Clergy Sexual Abuse
On the mainland and here in Hawaii, priests from the Catholic Church and other faiths sexually abused young children. These predators within the clergy used the power and influence of the Church to intimidate their victims into silence. Many of the children were too terrified to tell anyone, fearing that they would not be believed or that they would be punished for coming forward. Many grew up with social and psychological problems as a result of the abuse. Most kept silent with their shame and suffered alone.
Until recently, the law in Hawaii had strict time limits for asserting claims for childhood sexual abuse. Claims for abuse which happened in the 1950s, 1960s, 1970s, and even in later years, were barred as being “too old.” In April, 2012, the law changed.
The new law creates a special, limited window of time, between April, 2012 and April, 2014. During that window, it is possible to make a claim for clergy sexual abuse, even if the abuse happened decades ago. However, once the window closes, the ability to pursue justice for the “old” claims also closes.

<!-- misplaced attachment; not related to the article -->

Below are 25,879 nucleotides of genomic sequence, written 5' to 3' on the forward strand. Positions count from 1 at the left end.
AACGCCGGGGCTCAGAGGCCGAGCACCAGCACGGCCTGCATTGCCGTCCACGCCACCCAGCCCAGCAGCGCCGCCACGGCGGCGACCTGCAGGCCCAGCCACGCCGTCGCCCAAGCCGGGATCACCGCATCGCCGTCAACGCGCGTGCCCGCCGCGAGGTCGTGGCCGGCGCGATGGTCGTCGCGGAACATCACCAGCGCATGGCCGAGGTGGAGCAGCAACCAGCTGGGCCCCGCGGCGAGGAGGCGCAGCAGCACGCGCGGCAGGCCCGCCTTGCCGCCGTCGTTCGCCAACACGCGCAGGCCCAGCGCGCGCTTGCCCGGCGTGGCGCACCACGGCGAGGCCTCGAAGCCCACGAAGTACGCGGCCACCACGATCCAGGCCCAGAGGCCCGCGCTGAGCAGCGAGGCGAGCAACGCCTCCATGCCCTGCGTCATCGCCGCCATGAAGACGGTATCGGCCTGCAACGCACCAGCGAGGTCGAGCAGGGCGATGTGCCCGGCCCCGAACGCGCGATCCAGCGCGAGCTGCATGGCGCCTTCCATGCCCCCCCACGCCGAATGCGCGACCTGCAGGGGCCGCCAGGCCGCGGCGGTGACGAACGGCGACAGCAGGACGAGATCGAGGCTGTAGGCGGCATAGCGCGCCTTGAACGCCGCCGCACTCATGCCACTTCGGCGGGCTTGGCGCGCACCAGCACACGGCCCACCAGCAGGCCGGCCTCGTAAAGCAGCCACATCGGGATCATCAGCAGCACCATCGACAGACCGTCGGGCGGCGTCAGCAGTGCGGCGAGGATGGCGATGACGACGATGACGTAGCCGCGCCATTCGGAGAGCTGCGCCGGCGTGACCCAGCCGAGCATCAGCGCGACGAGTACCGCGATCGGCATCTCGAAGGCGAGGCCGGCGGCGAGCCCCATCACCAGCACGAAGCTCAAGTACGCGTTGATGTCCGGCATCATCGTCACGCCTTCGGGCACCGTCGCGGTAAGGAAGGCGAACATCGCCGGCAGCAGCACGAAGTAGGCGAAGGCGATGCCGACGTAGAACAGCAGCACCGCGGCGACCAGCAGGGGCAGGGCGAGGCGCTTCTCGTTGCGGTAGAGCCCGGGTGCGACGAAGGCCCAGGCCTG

As a result of the new law and greater public awareness of clergy abuse issues, children who were victims in the 1950s, 1960s, 1970s (and in more recent years) are now coming forward. They are finding that they were not the only one in their peer group or parish targeted by the predators. Victims come to understand that the abuse was not their fault and they didn’t do anything to deserve what happened to them.
The survivors of abuse, many of whom are now middle-aged or older adults, have found that coming forward to seek justice has been healing. Through asserting their claims, they are able to seek compensation. But, importantly, they are also able to achieve changes in Church policies and practices, better reporting procedures, and more accountability --- all to help prevent these horrifying events from ever happening again.
Rosenberg McKay Hoffman is working with a team of multi-state legal and investigative specialists to pursue child abuse claims by the clergy. If you or family member or friend has been the victim of such abuse, contact us for a confidential consultation to discuss the new Hawaii law and victim’s rights.